I used an inexpensive small plate/filament transformer (from Allied Electronics) and a tube rectifier using a 5AZ4 tube (which is essentially a loctal 5Y3). Filtering is via an RCLC filter, which delivers about -314V. Watch the capacitor polarity here—the output is a negative voltage! This raw supply is regulated by a shunt regulation circuit that I’ll visit in a moment.
For the main B+ supply, I used 866AX I mercury-vapor rectifiers. These are lovely, tall, slender tubes, which are interchange able with “normal” 866 rectifier tubes and many other mercury vapor and gas rectifier tubes. They certainly add some visual appeal with their bright blue glow (Photo 3).
These tubes require a 2.5V, 5A filament supply for each tube. I happened to have a pair of 2.5V 5A filament transformers sit ting around, so rather than buying a new 10A transformer, I used the two smaller units I had. This actually worked out well as far as the chassis layout is concerned— the transformers were small enough that I mounted them on standoffs directly under the 866AX tube sockets, which al lowed for very short and neat wiring.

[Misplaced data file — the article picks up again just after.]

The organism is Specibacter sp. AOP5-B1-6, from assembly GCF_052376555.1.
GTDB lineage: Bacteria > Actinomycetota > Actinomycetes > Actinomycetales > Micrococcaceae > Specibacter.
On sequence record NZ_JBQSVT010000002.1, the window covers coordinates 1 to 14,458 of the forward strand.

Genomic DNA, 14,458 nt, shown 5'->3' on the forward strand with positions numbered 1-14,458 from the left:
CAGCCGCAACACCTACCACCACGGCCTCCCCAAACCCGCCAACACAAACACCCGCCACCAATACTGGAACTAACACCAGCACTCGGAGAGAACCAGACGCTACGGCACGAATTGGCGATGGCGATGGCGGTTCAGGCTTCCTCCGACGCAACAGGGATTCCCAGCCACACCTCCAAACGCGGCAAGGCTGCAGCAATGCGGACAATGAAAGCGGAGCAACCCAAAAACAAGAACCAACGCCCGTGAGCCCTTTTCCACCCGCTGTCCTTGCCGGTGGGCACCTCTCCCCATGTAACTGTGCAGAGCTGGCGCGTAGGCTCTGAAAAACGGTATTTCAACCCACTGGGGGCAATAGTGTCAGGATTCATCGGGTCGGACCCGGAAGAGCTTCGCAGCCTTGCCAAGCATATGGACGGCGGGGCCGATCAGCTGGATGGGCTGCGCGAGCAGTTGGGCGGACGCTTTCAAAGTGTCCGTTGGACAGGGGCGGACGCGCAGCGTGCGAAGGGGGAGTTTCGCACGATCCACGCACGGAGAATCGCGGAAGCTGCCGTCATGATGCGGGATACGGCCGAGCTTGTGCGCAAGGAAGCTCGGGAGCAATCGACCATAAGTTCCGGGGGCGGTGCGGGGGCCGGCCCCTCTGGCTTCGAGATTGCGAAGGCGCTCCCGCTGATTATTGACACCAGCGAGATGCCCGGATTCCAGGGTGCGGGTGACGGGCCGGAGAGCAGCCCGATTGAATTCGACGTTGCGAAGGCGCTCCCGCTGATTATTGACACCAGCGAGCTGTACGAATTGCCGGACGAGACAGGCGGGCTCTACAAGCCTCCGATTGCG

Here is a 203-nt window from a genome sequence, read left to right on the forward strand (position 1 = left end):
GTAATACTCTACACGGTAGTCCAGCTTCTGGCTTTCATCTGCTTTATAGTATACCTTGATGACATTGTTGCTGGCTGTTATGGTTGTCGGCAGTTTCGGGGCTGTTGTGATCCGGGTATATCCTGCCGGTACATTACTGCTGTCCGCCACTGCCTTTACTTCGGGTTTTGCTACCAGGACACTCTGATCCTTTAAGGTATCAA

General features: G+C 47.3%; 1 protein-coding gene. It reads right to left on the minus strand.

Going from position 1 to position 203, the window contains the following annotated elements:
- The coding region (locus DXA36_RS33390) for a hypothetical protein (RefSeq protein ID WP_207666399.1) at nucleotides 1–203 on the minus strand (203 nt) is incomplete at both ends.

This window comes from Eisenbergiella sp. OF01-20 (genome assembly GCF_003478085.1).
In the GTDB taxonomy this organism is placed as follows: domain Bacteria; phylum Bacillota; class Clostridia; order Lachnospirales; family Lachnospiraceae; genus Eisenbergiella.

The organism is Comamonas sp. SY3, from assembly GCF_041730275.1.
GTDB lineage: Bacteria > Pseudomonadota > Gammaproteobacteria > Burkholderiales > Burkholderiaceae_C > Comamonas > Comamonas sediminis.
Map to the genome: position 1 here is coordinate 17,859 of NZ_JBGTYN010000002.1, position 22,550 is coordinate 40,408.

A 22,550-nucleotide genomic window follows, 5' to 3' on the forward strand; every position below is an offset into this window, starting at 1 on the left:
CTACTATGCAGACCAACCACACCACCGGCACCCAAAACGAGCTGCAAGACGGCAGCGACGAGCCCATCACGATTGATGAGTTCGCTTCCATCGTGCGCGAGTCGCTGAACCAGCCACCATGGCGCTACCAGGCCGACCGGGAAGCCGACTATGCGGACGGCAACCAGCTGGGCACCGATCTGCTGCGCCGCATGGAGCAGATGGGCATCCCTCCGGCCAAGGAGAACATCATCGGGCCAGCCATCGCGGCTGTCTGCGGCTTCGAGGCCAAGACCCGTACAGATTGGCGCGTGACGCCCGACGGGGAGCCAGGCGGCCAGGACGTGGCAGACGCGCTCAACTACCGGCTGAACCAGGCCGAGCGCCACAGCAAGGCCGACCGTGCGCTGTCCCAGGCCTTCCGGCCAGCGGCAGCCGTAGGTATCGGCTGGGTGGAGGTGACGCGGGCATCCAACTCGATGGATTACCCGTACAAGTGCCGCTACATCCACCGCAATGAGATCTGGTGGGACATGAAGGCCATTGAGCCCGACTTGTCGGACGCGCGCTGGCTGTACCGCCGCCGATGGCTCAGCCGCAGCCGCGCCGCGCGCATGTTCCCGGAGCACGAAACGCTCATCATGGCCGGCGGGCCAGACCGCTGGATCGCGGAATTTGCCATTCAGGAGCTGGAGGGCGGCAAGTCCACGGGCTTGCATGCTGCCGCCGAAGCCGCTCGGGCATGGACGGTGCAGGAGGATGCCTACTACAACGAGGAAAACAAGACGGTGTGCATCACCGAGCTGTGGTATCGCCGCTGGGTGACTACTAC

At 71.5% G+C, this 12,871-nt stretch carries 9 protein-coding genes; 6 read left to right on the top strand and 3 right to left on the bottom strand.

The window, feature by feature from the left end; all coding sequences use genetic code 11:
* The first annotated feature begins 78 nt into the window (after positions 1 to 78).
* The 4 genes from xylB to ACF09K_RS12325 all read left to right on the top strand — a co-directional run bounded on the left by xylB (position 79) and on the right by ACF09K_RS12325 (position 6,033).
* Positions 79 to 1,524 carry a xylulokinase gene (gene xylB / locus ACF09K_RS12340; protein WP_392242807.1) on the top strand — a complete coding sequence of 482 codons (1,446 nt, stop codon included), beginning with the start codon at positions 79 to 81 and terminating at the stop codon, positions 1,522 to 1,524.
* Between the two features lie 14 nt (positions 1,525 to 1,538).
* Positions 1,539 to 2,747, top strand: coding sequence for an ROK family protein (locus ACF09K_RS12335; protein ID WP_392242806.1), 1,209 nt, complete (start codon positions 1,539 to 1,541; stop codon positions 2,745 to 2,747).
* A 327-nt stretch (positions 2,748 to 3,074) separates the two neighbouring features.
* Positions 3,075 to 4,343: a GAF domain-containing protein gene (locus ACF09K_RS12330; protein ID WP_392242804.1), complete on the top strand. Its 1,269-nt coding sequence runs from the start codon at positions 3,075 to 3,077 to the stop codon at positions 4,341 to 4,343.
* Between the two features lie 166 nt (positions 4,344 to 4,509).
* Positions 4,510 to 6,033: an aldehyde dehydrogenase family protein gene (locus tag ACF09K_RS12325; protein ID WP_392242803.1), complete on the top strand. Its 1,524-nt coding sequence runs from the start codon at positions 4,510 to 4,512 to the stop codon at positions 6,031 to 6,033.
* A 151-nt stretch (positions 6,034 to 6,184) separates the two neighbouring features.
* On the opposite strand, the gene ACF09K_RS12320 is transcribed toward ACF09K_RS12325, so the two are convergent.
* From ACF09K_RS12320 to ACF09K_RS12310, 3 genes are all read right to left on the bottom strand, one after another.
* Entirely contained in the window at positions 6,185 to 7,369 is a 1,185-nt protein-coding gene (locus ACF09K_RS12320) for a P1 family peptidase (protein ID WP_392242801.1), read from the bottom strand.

Here’s a tip if you plan on using mercury vapor rectifiers: Because they can have condensed mercury inside, MV tubes can only be operated in an upright position. If you want to be able to run your amp on its side, to access the guts to make measurements or debug things, get a pair of 3B28 gas rectifiers. You can use these in place of the MV tube, and they have very similar characteristics and allow you to operate the amp in any position.